This was considered the most appropriate method of analysis as the research sought to describe and
interpret DV victims’ stories of animal abuse, and to take the context of behaviors into account.
Content analysis, on the other hand, places more emphasis on interpretation of behaviors (Vaismoradi,
Turunen & Bondas, 2013), and has been criticized for not considering their context due to its
overreliance on the frequency of codes (Morgan, 1993). Inductive thematic analysis was used because
coded categories were identified from data collected from previously under-studied sources (online
forums), unlike deductive thematic analysis which is more useful when the aim of the analysis is to
test a previous theory or to compare categories/themes at different time points (Hsieh & Shannon,
2005). In accordance with the method described by Braun and Clarke (2006), each investigator
initially read the stories several times to familiarize themselves with interesting aspects of the data.
Following this, investigators independently recorded points of interest across the whole data set as
codes. Codes were then collated into potential themes and reviewed to ensure that they were
consistent with the coded extracts across the data set. In accordance with Sandelowski and Leeman
(2012), a theme was defined as a coherent integration of disparate pieces of data. Following this, each
investigator generated a thematic map which visually presented the codes, themes and their
relationships with the aim of identifying coherent but distinctive themes (Ryan & Bernard, 2000).
The senior investigator calculated the average percentage of agreement between each investigator
with regards the themes identified, and a good level of inter-coder reliability was reached (92
percent). This method of calculating percentage agreement is considered an important criterion for
assessing the value and rigour of qualitative research (e.g. Holsti, 1969; Mays & Pope, 1995; Rourke,
Anderson, Garrison, & Archer, 2007).
Although content analysis permits data to be quantified as well as analyzed qualitatively (Gbrich,
2007), thematic analysis provides a purely qualitative account of data (Braun & Clarke, 2006). For
this reason, the categories and themes identified in the current study are not described in quantitative
terms. The limitations of attempting to quantify qualitative data have been discussed elsewhere (see
Basit, 2003; Loffe & Yardley, 2004; Vaismoradi et al., 2013). For example, if a particular word or
coding category were to be identified more frequently in the stories of some DV victims than others
then this could suggest more importance, but it may instead mean that these individuals were more
willing to discuss the issue in detail. As Vaismoradi et al. (2013) note, “the importance of a theme is
not necessarily dependent on quantifiable measures, but rather on whether it captures something
important in relation to the overall research question” (p.403).
From the analysis of the 74 stories, four themes were identified: The Victim-Companion Animal Bond;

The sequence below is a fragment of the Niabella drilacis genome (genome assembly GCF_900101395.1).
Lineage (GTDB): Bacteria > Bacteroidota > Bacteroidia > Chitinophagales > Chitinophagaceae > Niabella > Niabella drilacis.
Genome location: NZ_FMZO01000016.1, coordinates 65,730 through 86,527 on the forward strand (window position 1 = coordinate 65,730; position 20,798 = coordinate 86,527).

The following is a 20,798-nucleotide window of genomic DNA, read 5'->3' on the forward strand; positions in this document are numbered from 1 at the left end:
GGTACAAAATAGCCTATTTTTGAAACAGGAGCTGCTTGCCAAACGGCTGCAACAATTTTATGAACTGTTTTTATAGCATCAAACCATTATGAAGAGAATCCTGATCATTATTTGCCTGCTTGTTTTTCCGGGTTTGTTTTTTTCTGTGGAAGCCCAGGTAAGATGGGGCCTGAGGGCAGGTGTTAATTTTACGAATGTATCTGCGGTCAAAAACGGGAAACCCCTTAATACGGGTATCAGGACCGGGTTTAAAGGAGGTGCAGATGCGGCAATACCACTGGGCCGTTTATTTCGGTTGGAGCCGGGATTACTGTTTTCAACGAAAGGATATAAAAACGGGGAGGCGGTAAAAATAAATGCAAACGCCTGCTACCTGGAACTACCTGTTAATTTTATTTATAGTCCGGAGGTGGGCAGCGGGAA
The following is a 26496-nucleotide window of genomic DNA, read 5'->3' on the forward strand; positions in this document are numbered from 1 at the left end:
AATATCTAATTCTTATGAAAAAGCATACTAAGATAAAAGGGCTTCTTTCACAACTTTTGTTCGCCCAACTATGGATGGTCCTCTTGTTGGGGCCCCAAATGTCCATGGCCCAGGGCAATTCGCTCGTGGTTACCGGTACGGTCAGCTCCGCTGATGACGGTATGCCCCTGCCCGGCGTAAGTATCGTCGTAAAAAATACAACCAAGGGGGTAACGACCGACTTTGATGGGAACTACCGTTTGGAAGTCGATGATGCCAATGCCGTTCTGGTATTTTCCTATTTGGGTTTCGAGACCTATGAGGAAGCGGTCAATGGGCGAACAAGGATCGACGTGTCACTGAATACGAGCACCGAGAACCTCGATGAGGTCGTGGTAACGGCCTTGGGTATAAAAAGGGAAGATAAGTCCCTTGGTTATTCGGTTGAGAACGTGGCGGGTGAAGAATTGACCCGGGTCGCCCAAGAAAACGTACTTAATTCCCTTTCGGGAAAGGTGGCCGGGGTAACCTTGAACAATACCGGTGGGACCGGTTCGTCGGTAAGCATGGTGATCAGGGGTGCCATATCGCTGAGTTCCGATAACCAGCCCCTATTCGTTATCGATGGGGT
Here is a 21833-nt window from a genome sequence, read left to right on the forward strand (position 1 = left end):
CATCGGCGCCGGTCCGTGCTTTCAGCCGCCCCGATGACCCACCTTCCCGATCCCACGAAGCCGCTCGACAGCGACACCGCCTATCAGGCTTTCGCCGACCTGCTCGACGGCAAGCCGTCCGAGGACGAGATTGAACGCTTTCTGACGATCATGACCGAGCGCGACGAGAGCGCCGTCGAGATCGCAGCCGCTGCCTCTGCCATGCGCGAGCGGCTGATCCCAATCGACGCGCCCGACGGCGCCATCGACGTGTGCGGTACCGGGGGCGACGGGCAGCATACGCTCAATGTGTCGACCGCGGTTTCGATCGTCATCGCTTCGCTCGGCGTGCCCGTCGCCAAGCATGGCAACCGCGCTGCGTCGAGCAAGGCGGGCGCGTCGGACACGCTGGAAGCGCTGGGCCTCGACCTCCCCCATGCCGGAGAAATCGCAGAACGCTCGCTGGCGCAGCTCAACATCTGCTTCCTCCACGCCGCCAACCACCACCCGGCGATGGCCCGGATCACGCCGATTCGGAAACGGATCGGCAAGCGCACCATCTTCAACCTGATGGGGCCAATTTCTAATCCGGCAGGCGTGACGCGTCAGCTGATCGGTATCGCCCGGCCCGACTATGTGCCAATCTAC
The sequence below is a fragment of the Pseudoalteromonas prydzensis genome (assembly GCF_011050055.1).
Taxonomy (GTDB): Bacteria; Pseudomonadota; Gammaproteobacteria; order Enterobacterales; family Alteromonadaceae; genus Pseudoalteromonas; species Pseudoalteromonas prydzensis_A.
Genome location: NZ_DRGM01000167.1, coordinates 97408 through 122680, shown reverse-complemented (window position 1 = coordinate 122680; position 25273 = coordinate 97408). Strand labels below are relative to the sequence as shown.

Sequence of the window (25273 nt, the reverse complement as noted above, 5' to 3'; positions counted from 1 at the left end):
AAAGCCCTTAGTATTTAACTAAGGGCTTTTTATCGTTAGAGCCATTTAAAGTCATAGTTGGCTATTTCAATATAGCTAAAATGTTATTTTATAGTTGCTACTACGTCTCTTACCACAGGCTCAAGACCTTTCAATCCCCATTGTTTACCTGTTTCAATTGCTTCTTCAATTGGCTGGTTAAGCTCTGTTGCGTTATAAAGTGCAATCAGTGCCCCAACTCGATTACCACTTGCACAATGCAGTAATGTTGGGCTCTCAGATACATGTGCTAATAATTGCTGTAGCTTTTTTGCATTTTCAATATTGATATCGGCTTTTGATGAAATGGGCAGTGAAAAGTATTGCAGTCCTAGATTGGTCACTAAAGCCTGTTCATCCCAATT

Companion Animals Used to Control Victims; Victims' Perceptions of AbusersBehavior; and
Support for Victims and Companion Animals. Each theme consisted of subthemes which are presented
below. Extracts taken from the stories are provided to illustrate each theme and subtheme; these
quoted extracts were chosen based on how clear and representative they were of the themes (they do
not intend to represent all of the data that was identified as being relevant to a theme). These themes
are discussed later in relation to existing literature.
3.1. Theme 1: The Victim-Companion Animal Bond
The first theme was The Victim-Companion Animal Bond which comprised four subthemes. The first
subtheme was Companion Animals Possessing Characteristics the Perpetrator Lacks. A number of
victims talked about companion animals not judging them or letting them down, unlike their abusive
partners, and that they were grateful for their pets’ affection. One victim stated: "The dog is grateful
for everything I do, shows me affection, and is nicer to me. He also seeks and enjoys my company.
Unlike someone", and another said "My cats never let me down, unlike him". The second subtheme
was Companion Animals Providing Emotional Support for Victims and Children. Here, a number of
victims explained the extent to which they valued the closeness of their pet:
Animals can be so supportive in times of crisis.
The dogs were my only support system.
My dog was the only reason I remained sane throughout the violent ordeal.
My cats were the only friends I had before I left; they got me through so much.
My rabbit is like my best friend, as daft as it sounds. I talk to her all the time and she just sits
on my lap and listens to me moan.
In addition to being a source of emotional support for adult victims, a number of stories illustrated that
companion animals provided relief for children:
My daughter always ran off to be with the dog when we argued.
My dog was a calming mechanism for both myself and for the children in the tense abusive
situations we used to be in constantly. We would spend ten minutes cuddling him and
everything would seem so much better.
I feared for the safety of my dog. He was my child's best friend.
I've gone everywhere trying to keep my apartment because I know that after all the abuse the
kids and me have been through, losing our home and pets who have helped us through all
the violence emotionally would kill them.
The third subtheme within Theme 1 was Companion Animals Protecting the Victim. A number of
victims reported that their pets provided them with physical protection from violent partners: